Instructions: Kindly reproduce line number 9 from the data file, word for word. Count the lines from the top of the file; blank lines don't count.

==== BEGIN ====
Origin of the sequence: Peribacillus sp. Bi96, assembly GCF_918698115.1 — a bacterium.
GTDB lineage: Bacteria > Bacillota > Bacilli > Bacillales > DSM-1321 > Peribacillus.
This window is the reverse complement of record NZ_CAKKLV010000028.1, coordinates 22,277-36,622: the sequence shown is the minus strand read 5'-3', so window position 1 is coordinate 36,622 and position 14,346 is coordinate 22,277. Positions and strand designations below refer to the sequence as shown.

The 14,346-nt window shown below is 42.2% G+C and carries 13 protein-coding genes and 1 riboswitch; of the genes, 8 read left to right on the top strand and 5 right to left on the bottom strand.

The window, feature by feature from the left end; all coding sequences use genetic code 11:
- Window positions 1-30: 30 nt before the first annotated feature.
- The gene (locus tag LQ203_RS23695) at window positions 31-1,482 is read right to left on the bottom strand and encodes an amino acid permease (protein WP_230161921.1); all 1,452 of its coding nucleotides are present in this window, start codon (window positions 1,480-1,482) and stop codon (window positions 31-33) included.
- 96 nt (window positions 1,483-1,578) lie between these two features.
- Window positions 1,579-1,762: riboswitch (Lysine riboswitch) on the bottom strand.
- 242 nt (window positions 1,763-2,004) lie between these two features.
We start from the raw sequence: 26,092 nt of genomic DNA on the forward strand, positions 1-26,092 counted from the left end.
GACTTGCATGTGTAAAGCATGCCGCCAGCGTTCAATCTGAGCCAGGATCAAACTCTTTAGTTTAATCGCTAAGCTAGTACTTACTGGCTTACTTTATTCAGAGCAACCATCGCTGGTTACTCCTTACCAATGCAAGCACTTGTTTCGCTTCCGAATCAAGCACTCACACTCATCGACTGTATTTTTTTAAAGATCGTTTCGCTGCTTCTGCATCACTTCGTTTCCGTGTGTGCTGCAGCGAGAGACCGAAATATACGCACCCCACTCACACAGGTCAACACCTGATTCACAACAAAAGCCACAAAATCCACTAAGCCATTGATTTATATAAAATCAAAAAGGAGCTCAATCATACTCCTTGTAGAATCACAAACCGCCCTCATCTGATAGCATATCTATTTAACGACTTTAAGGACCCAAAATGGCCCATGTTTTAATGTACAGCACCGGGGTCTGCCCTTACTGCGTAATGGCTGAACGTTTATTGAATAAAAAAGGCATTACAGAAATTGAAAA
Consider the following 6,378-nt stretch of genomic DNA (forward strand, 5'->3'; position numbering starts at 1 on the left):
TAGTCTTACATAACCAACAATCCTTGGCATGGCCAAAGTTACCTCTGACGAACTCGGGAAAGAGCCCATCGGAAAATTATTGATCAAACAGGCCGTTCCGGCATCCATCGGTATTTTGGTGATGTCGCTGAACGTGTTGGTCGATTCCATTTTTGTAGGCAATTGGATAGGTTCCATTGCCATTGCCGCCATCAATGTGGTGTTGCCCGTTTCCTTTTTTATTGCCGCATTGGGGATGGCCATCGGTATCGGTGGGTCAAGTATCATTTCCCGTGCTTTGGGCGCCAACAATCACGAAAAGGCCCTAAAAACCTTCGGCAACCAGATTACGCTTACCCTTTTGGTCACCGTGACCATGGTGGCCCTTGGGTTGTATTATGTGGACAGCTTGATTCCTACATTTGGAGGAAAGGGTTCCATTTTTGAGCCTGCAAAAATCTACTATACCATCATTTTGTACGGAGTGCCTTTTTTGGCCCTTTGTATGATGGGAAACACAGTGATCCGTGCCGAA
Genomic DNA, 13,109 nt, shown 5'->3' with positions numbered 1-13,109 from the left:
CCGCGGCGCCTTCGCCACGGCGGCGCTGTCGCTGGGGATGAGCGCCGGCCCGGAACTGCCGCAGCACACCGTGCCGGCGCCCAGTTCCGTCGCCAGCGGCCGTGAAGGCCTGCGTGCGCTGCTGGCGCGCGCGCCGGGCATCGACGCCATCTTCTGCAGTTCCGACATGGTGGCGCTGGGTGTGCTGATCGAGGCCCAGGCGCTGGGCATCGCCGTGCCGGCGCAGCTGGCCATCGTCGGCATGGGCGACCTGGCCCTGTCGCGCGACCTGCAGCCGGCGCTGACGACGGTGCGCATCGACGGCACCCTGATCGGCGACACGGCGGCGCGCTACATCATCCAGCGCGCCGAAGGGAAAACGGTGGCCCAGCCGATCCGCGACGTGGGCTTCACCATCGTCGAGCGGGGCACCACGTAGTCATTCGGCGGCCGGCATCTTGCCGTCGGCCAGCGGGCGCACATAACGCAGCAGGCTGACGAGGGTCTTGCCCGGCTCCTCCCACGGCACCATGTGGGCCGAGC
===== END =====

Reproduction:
- Window positions 1,579-1,762: riboswitch (Lysine riboswitch) on the bottom strand.